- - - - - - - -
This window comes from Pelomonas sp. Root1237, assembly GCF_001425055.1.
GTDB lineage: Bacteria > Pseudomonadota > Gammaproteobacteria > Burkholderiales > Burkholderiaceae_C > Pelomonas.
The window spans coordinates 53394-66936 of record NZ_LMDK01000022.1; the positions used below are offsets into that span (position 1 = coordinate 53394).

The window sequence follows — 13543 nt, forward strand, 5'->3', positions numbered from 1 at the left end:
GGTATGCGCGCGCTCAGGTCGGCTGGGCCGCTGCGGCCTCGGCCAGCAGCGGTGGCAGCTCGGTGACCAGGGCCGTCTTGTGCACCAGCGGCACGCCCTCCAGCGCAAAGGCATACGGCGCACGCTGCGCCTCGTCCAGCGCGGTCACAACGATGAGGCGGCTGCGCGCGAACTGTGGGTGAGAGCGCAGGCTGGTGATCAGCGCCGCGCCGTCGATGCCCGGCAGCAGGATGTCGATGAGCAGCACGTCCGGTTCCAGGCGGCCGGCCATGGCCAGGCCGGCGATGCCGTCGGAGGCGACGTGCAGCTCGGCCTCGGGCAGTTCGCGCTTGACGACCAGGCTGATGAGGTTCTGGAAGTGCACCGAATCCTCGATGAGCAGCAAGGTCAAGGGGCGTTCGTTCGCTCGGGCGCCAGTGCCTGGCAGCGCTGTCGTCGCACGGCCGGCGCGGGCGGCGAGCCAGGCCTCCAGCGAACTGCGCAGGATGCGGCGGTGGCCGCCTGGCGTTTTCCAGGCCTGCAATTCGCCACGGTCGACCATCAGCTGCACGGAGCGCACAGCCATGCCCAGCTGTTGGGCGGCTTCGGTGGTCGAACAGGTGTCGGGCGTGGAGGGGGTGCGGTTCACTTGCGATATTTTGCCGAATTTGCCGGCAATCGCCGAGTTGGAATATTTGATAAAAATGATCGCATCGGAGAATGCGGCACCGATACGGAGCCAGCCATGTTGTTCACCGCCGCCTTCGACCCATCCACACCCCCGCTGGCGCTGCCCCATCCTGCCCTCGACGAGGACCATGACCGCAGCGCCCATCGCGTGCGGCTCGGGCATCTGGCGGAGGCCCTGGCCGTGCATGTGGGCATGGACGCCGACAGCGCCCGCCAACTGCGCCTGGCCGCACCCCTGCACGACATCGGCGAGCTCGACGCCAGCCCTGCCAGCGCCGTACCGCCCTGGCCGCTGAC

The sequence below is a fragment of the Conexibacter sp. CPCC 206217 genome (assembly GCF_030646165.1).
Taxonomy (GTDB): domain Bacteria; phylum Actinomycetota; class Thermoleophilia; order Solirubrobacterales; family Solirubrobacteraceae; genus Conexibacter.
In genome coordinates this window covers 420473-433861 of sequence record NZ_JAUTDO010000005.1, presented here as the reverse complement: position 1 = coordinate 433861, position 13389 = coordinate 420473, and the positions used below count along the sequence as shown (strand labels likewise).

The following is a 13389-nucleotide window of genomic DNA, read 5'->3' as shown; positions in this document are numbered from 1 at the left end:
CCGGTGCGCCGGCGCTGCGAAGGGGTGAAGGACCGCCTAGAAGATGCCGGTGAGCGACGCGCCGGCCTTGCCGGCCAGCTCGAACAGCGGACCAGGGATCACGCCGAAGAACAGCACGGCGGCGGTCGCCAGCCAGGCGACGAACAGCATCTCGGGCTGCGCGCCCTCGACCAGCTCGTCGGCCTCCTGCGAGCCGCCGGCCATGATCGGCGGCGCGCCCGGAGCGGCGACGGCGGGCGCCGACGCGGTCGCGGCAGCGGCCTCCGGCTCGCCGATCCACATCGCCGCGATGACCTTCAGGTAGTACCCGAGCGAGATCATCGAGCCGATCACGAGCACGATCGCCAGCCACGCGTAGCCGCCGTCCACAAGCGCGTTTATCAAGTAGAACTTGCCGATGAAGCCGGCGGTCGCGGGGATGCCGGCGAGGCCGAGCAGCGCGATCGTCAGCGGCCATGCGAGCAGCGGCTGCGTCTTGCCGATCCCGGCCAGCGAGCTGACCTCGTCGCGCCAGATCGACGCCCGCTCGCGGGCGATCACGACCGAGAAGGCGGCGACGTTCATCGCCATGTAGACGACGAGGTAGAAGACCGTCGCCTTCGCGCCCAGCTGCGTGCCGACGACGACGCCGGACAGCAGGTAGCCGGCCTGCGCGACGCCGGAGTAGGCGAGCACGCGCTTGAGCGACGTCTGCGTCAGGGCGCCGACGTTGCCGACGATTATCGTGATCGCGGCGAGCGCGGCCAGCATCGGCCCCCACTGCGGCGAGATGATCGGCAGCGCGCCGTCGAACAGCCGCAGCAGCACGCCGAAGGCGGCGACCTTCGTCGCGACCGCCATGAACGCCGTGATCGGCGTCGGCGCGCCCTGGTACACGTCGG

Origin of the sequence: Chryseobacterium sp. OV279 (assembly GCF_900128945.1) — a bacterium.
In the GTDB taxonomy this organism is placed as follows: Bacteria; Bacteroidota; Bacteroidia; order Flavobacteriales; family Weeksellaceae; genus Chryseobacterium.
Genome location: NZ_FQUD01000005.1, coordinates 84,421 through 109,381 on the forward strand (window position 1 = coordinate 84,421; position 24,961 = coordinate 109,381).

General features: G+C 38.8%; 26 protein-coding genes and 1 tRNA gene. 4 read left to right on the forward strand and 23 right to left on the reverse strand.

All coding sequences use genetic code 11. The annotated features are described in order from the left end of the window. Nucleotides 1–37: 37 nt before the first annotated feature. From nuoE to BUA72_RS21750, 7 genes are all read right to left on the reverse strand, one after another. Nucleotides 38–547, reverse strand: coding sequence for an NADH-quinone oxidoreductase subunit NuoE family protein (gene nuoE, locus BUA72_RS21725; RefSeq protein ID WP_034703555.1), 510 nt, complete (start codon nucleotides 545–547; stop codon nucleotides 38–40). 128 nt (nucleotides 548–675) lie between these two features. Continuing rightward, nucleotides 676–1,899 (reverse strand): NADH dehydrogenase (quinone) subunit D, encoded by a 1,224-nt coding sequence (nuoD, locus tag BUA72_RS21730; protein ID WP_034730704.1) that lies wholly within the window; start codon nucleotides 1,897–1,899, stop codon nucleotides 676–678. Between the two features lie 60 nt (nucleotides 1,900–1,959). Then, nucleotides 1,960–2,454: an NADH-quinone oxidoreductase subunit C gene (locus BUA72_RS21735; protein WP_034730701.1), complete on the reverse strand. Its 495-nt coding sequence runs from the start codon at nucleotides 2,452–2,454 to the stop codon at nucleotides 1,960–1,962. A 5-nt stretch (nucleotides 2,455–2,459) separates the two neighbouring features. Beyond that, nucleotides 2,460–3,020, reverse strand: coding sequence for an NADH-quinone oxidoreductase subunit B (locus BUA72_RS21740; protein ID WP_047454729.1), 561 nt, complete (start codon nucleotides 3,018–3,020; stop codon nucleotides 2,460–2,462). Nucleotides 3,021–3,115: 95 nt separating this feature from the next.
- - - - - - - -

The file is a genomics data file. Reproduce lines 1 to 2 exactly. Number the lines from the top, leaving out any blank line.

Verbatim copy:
This window comes from Pelomonas sp. Root1237, assembly GCF_001425055.1.
GTDB lineage: Bacteria > Pseudomonadota > Gammaproteobacteria > Burkholderiales > Burkholderiaceae_C > Pelomonas.